The production and trophic ecology of shallow-water fish assemblages in southern Australia. 3. General relationships between sediments, seagrasses, invertebrates and fishes
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Edgar, GJ and Shaw, C, The production and trophic ecology of shallow-water fish assemblages in southern Australia. 3. General relationships between sediments, seagrasses, invertebrates and fishes, Journal of Experimental Marine Biology and Ecology, 194, (1) pp. 107-131. ISSN 0022-0981 (1995) [Refereed Article]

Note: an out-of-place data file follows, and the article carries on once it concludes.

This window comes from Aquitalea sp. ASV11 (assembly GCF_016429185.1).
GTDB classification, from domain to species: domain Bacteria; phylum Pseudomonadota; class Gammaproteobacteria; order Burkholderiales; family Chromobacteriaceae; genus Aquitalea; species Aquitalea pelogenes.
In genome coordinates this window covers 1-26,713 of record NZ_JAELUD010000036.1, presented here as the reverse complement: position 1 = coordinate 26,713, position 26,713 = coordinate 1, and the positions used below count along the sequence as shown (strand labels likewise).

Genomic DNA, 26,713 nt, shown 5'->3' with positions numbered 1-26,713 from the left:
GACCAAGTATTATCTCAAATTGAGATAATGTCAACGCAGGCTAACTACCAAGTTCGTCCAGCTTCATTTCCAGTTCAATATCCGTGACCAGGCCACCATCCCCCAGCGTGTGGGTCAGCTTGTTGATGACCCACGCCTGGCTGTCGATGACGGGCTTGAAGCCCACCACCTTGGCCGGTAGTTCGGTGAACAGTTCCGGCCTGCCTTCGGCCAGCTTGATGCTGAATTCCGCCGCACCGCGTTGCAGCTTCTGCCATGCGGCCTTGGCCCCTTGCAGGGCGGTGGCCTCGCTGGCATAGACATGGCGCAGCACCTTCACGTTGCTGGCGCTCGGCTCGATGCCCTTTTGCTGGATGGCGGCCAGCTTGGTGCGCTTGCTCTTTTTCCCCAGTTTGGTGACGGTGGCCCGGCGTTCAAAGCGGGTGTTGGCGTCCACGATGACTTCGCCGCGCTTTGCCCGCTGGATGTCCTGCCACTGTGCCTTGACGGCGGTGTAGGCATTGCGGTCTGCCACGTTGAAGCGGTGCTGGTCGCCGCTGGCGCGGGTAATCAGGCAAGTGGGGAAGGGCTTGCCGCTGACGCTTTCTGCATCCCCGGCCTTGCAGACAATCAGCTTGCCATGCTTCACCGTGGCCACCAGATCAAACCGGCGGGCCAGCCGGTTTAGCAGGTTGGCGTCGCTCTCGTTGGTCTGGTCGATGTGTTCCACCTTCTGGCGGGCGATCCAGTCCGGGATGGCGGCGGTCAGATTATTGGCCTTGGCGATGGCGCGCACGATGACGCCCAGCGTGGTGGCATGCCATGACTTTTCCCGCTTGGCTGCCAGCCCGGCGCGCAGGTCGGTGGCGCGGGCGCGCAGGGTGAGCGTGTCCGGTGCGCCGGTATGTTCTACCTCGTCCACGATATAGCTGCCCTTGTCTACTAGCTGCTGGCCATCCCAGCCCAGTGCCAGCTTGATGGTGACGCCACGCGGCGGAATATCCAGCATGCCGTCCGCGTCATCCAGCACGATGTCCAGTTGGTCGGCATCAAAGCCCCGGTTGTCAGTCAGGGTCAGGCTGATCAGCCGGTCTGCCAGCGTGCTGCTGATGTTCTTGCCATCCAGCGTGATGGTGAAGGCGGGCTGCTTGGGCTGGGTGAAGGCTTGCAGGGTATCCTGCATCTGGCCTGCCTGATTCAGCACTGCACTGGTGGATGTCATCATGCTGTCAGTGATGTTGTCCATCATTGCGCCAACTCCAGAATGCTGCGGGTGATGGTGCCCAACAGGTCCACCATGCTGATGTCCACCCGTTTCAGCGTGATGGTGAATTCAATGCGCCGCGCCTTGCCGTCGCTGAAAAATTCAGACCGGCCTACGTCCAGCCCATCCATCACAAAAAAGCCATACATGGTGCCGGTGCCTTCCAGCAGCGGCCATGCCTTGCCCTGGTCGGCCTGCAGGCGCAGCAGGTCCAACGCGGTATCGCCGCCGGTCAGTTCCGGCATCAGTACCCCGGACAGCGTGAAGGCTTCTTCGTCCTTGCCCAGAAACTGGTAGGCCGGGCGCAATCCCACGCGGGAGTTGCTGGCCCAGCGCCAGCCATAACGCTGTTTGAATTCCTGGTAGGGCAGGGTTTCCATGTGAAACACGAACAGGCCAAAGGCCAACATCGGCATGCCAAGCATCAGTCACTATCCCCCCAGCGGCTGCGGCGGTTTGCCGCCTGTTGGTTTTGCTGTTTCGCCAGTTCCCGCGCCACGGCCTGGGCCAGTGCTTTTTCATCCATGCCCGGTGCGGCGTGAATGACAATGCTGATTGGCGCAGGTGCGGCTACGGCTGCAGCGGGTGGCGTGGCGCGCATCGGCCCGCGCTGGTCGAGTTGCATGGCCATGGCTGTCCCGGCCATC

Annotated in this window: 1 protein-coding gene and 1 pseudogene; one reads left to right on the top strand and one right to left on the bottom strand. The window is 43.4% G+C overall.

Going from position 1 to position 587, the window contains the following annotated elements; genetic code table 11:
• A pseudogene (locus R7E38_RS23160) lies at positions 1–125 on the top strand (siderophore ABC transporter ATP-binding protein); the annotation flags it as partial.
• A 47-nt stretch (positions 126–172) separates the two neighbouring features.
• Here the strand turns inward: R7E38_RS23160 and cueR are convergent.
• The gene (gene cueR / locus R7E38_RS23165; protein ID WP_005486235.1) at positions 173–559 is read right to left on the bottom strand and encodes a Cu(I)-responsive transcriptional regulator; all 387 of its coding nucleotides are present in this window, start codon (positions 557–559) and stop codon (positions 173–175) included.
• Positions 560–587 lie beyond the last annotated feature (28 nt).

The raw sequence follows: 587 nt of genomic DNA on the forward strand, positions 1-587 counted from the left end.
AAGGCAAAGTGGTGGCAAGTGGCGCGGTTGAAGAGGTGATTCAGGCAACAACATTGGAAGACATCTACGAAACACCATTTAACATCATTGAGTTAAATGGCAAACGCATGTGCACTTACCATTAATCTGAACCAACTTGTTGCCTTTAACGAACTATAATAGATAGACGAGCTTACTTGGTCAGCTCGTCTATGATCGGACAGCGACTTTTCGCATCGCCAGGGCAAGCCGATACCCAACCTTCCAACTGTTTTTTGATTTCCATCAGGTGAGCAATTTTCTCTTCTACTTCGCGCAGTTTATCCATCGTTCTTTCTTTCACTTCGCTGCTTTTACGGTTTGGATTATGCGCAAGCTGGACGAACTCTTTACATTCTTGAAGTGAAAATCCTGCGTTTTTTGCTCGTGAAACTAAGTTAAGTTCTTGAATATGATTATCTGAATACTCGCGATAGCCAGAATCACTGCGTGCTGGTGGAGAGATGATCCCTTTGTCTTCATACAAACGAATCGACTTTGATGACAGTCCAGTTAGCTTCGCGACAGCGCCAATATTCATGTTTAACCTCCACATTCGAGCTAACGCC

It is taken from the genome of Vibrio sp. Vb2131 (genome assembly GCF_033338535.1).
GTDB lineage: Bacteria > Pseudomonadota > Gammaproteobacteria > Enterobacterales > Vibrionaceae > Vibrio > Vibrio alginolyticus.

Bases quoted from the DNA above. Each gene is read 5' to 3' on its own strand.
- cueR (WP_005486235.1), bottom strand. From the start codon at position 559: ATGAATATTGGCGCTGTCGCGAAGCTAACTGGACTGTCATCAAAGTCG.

Fishes and benthic invertebrates were sampled in seagrass and unvegetated habitats at 14 localities across southern Australia in order to determine any consistent relationships between animal production, fish consumption and environmental parameters over a large spatial scale. Most of the features identified in a related study at Western Port were confirmed over the extended geographic range; however, an exception was that the production of fishes in the smallest size-classes (i.e. <1 g wet weight) was not consistently greater in seagrass habitat than unvegetated habitat. The more important characteristics of seagrass and unvegetated habitat types identified in the extended study were (1) more fish species were associated with seagrass habitat than unvegetated habitat, (2) the majority of small-fish species in both habitat types fed on crustaceans, with relatively few species capable of utilising algae and virtually no species utilising seagrass, (3) the few species that did ingest algae often occurred in high abundance, (4) the size of prey eaten by fishes increased consistently with fish size, with prey length averaging ≈6% of fish length, (5) abundant large fish species generally consumed smaller prey than rarer large fish species at the same body size, (6) greater benthic invertebrate and demersal fish production occurred in seagrass habitat than in unvegetated habitat, (7) most of the production of crustaceans >1-mm sieve size was ingested by fish predators while only a small proportion of non-crustacean benthic production was consumed. Fish production was highly correlated with crustacean production and seagrass biomass, and was negatively correlated with wave exposure (measured as fetch) across the range of sites. The estimated production of crustaceans was highly correlated with the biomass of seagrass material and also with the proportion of particles <63 μm in the sediments. The overall relationships between macrofaunal production (M; mg · m-2 · day-1), macrocrustacean production (C; mg · m-2 · day-1), demersal fish production (D; mg · m-2 · day-1), fetch (F; km), seagrass biomass (L; g · m-2), proportion of particles <63 μm (S;%) and temperature (T; °C) were: ln M = 1.41 + 0.088 ln (L + 1) + 0.38 ln S + 0.89 ln T, ln C = -0.93 + 0.27 ln (L + 1) + 0.22 ln S + 0.89 ln T, ln D = -1.23 - 0.62 ln F + 0.36 ln (L + 1) + 1.04 ln T. These regression equations can be used as models to predict the production of macrofauna, crustaceans and small fishes at unexamined sites. When predictions were compared with estimates of annual production at the eight sites previously examined in Western Port, most predictions lay between 50 and 200% of measured values. Additional work in Australia and overseas should allow these models to be refined. © 1995.
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